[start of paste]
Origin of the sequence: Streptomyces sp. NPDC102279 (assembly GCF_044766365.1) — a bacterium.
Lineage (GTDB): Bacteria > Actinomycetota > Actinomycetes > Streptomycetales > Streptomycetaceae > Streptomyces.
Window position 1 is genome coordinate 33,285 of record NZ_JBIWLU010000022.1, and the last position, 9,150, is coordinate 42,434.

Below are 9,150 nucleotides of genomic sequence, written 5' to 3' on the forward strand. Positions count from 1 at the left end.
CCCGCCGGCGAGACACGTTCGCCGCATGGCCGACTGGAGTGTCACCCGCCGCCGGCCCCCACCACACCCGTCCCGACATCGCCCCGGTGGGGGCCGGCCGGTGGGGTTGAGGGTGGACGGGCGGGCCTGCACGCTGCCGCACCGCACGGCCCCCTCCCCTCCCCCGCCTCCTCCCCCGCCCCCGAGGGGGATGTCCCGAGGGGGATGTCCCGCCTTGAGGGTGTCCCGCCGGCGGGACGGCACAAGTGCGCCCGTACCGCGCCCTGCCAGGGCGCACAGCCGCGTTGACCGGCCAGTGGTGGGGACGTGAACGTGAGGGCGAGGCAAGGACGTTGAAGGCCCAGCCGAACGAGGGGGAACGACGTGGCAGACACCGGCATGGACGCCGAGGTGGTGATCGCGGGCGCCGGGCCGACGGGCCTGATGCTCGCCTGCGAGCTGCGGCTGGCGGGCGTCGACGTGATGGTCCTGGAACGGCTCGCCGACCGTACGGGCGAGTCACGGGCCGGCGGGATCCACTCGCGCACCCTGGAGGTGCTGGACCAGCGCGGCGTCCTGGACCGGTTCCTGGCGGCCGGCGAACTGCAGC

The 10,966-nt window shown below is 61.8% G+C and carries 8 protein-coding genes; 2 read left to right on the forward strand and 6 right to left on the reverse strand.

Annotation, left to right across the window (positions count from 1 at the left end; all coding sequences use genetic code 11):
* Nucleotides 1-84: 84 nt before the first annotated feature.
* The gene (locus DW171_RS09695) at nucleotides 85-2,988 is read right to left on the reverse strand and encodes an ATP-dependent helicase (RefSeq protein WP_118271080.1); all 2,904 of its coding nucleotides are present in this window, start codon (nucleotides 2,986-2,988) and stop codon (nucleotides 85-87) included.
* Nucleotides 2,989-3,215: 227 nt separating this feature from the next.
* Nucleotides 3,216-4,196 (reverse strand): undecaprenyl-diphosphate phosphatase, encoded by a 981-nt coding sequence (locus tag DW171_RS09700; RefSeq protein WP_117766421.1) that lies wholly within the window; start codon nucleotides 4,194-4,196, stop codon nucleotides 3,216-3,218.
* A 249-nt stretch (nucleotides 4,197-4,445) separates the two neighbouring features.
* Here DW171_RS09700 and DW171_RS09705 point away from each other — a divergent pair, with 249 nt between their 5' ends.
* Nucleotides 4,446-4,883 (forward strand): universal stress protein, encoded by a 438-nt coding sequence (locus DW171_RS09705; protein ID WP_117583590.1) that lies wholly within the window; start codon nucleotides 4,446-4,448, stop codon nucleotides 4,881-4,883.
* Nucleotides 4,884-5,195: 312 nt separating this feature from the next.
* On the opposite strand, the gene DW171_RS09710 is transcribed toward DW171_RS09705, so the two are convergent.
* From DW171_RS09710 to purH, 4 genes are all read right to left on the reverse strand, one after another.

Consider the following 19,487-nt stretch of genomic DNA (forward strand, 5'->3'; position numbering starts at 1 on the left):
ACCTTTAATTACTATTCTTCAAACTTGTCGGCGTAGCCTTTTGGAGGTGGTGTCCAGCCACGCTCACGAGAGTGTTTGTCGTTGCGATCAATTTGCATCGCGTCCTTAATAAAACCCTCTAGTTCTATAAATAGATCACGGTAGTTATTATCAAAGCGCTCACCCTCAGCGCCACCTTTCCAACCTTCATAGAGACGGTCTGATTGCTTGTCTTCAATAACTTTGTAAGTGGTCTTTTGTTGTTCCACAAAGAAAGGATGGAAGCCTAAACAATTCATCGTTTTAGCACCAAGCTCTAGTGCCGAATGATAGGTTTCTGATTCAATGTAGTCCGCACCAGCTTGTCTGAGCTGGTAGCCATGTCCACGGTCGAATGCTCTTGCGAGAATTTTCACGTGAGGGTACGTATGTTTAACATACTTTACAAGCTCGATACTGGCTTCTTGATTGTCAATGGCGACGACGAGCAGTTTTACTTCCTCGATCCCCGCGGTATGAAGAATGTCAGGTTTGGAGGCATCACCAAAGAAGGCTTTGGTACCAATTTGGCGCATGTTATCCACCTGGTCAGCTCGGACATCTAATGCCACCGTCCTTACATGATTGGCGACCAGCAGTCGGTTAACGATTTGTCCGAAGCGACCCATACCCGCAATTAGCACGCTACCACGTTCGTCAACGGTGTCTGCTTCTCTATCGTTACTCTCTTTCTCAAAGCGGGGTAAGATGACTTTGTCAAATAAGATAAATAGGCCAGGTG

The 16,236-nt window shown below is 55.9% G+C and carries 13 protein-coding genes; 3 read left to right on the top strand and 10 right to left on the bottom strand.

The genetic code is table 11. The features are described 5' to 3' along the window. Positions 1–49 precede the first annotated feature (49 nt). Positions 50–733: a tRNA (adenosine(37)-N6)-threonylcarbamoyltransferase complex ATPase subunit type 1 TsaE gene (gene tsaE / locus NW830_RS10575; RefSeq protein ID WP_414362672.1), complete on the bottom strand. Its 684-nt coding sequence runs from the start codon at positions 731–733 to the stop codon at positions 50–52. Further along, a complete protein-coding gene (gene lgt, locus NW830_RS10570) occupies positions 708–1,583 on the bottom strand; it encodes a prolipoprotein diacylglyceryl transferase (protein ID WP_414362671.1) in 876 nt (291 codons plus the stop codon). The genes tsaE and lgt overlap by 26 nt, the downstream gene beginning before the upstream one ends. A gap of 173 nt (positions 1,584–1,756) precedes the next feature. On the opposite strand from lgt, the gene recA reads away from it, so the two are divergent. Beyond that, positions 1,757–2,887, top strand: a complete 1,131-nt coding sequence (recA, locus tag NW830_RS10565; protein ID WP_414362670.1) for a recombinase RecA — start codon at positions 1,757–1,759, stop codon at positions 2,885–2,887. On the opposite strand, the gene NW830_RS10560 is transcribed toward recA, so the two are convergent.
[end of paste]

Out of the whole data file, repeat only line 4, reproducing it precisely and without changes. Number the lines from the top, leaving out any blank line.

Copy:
Below are 9,150 nucleotides of genomic sequence, written 5' to 3' on the forward strand. Positions count from 1 at the left end.